Closing Social Media Accounts After Death? Here's How

Don't let your spouse get automatic access to your sketchy messages.

Getty Images / Sean Gallup

Drafting a will for how to pass down your assets when you die is far from a pleasant process, but at least there’s a framework to go about it. At least, when it comes to physical assets. We spend so much of our lives sifting through digital materials these days — and obviously we want to be able to make sure those things are left behind to right people. God knows there are emails sitting in your Gmail or private photo albums on Facebook you would not want your mother or other sensitive relatives and friends digging into.

Lucky for you, there are ways to ensure that in the event of your passing, your email and social media accounts go specifically to the person you best entrust them with. Here’s what you need to do to make sure you bequeath your digital life to the person you want when you die.


Anyone who used Facebook in high school or college likely almost certainly has at least a few skeletons in their tagged photos or timeline posts they’d be more than happy to see stayed buried forever. Limiting your Facebook access for after you die is pretty simple though.

Just log into your account and go to the Settings page. Under General, go to Manage Account, and add a name from your friend’s list to the Legacy Contact option. (This might also be found under the Security tab for certain accounts.)

When you die, family members have the option of turning your page into a kind of digital memorial. If this is what your loved ones choose to do, your Legacy Contact will be the one to have access to the page in order to post to your timeline, respond to friend requests, answer messages, and make any other updates.

The Legacy Contact won’t be able to log directly into the account and change or remove past posts, photos, read messages, or unfriend any individuals. If, instead, you have sensitive information you’d like to see disappear completely from the web, you can also change your account settings to permanently delete your account after you’ve passed away (assuming friends or family have notified Facebook of your death).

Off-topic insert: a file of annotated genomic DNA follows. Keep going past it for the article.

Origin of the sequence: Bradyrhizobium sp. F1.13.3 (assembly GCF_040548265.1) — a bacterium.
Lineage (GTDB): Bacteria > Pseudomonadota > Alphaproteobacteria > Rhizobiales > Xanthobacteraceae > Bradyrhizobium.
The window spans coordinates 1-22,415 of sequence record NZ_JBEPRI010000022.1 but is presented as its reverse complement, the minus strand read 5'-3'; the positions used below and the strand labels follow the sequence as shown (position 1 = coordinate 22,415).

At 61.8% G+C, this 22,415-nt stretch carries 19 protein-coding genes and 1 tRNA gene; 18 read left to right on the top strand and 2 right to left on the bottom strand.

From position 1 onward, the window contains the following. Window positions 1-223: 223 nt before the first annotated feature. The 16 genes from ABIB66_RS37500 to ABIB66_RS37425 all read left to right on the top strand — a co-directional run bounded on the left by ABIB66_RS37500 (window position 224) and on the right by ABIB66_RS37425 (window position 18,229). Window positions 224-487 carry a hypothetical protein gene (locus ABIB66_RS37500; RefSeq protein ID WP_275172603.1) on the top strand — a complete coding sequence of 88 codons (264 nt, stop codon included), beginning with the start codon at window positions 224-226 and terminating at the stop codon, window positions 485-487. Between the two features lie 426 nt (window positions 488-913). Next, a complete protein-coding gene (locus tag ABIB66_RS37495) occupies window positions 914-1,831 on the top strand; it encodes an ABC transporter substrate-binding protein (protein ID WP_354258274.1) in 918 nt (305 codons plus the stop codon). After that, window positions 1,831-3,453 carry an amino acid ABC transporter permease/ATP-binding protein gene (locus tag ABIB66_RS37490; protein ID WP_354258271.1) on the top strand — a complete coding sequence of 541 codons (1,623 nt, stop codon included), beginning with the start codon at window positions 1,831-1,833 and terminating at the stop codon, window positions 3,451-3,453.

Google (including Gmail)

With the myriad of Google applications people use these days — Gmail, Photos, YouTube, Calendar, Google Drive, etc. — chances are extremely good you have a Google ID. That account covers all of them.

When you sign into Google, go to My Account and click on Personal Info & Privacy. Find Inactive Account Manager, and just run through the setup process. You’ll be able to add up to 10 individuals you trust who will notified if you haven’t logged in sometime between three and 18 months.

They won’t have direct control of your account, but will instead get an option to download any data you have elected to share with them, like banking information, financial emails, social networking passwords, photo collections, etc. Almost everything under the Google umbrella an be shared.

And moreover, you can leave a personal message that will also be emailed to them in the event of your passing — a final message to send to your loved ones.

And finally, you can also just request that Google delete your entire account after a certain amount of inactivity. Everything will vanish in an instant, no questions asked.


Twitter resolves things much faster. In the event of a user’s death, friends or family can contact the company directly and request for an account to be deactivated.


Facebook owns Instagram, so naturally it also extends the memorialization option to its photo-centric social media app as well. Next of kin just need to contact the company directly to move forward with the procedure — or to delete the account entirely if that’s what’s requested.

Microsoft (including Outlook)

Microsoft won’t transfer your data after your passing, but next of kin can contact the company to close out an account. They can also give access to certain materials if you so desire. There’s a few hoops to jump through — you’ll need to provide a lot of specific information regarding what you need, and potentially show proof that you are the benefactor of the deceased’s estate, but at least you can be sure the information is going some place secure.

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